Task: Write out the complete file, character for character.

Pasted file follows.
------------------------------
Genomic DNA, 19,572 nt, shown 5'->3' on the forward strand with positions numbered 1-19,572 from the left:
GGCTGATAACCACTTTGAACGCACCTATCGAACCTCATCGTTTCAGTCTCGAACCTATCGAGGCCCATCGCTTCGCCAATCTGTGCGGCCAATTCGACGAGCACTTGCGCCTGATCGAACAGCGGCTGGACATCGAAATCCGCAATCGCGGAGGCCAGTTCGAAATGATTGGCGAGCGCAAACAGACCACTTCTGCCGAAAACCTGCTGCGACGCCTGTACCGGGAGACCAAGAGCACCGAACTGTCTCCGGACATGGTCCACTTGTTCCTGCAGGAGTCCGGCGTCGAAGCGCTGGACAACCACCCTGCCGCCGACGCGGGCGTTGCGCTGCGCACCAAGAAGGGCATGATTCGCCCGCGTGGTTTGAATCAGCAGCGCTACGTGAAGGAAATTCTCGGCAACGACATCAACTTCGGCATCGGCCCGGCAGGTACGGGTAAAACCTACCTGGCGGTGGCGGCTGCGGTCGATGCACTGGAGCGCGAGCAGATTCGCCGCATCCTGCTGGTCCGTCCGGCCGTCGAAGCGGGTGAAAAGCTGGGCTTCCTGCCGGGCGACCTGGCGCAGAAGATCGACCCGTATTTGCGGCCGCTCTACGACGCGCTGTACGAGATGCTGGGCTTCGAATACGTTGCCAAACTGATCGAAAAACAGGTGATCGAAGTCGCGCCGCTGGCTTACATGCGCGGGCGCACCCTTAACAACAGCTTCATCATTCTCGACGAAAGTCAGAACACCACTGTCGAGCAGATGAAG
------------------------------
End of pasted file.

Genomic DNA, 19,572 nt, shown 5'->3' on the forward strand with positions numbered 1-19,572 from the left:
GGCTGATAACCACTTTGAACGCACCTATCGAACCTCATCGTTTCAGTCTCGAACCTATCGAGGCCCATCGCTTCGCCAATCTGTGCGGCCAATTCGACGAGCACTTGCGCCTGATCGAACAGCGGCTGGACATCGAAATCCGCAATCGCGGAGGCCAGTTCGAAATGATTGGCGAGCGCAAACAGACCACTTCTGCCGAAAACCTGCTGCGACGCCTGTACCGGGAGACCAAGAGCACCGAACTGTCTCCGGACATGGTCCACTTGTTCCTGCAGGAGTCCGGCGTCGAAGCGCTGGACAACCACCCTGCCGCCGACGCGGGCGTTGCGCTGCGCACCAAGAAGGGCATGATTCGCCCGCGTGGTTTGAATCAGCAGCGCTACGTGAAGGAAATTCTCGGCAACGACATCAACTTCGGCATCGGCCCGGCAGGTACGGGTAAAACCTACCTGGCGGTGGCGGCTGCGGTCGATGCACTGGAGCGCGAGCAGATTCGCCGCATCCTGCTGGTCCGTCCGGCCGTCGAAGCGGGTGAAAAGCTGGGCTTCCTGCCGGGCGACCTGGCGCAGAAGATCGACCCGTATTTGCGGCCGCTCTACGACGCGCTGTACGAGATGCTGGGCTTCGAATACGTTGCCAAACTGATCGAAAAACAGGTGATCGAAGTCGCGCCGCTGGCTTACATGCGCGGGCGCACCCTTAACAACAGCTTCATCATTCTCGACGAAAGTCAGAACACCACTGTCGAGCAGATGAAG